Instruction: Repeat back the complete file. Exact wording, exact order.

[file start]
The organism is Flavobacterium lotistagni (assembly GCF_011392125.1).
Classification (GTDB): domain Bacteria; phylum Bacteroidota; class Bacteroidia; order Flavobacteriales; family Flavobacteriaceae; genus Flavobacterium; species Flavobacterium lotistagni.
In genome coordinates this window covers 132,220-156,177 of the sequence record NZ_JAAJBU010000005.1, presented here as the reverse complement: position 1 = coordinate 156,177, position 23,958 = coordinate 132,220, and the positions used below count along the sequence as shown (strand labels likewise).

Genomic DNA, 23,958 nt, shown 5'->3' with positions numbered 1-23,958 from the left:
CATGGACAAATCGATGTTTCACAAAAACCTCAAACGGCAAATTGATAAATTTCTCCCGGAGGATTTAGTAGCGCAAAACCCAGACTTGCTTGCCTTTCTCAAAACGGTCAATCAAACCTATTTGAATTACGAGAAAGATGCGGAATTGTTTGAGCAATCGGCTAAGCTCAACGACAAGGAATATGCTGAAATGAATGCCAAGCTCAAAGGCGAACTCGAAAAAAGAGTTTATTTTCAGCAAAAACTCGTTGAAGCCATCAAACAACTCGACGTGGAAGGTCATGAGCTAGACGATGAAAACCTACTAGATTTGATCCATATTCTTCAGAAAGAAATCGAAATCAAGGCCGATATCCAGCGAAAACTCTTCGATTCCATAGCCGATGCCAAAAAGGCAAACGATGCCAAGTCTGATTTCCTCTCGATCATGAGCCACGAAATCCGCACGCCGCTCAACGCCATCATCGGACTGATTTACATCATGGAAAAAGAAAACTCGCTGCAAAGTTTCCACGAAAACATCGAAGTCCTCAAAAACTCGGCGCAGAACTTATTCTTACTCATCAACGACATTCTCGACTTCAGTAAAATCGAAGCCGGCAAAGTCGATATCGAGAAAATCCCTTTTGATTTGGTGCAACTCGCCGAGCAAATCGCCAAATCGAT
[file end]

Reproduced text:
The organism is Flavobacterium lotistagni (assembly GCF_011392125.1).
Classification (GTDB): domain Bacteria; phylum Bacteroidota; class Bacteroidia; order Flavobacteriales; family Flavobacteriaceae; genus Flavobacterium; species Flavobacterium lotistagni.
In genome coordinates this window covers 132,220-156,177 of the sequence record NZ_JAAJBU010000005.1, presented here as the reverse complement: position 1 = coordinate 156,177, position 23,958 = coordinate 132,220, and the positions used below count along the sequence as shown (strand labels likewise).

Genomic DNA, 23,958 nt, shown 5'->3' with positions numbered 1-23,958 from the left:
CATGGACAAATCGATGTTTCACAAAAACCTCAAACGGCAAATTGATAAATTTCTCCCGGAGGATTTAGTAGCGCAAAACCCAGACTTGCTTGCCTTTCTCAAAACGGTCAATCAAACCTATTTGAATTACGAGAAAGATGCGGAATTGTTTGAGCAATCGGCTAAGCTCAACGACAAGGAATATGCTGAAATGAATGCCAAGCTCAAAGGCGAACTCGAAAAAAGAGTTTATTTTCAGCAAAAACTCGTTGAAGCCATCAAACAACTCGACGTGGAAGGTCATGAGCTAGACGATGAAAACCTACTAGATTTGATCCATATTCTTCAGAAAGAAATCGAAATCAAGGCCGATATCCAGCGAAAACTCTTCGATTCCATAGCCGATGCCAAAAAGGCAAACGATGCCAAGTCTGATTTCCTCTCGATCATGAGCCACGAAATCCGCACGCCGCTCAACGCCATCATCGGACTGATTTACATCATGGAAAAAGAAAACTCGCTGCAAAGTTTCCACGAAAACATCGAAGTCCTCAAAAACTCGGCGCAGAACTTATTCTTACTCATCAACGACATTCTCGACTTCAGTAAAATCGAAGCCGGCAAAGTCGATATCGAGAAAATCCCTTTTGATTTGGTGCAACTCGCCGAGCAAATCGCCAAATCGAT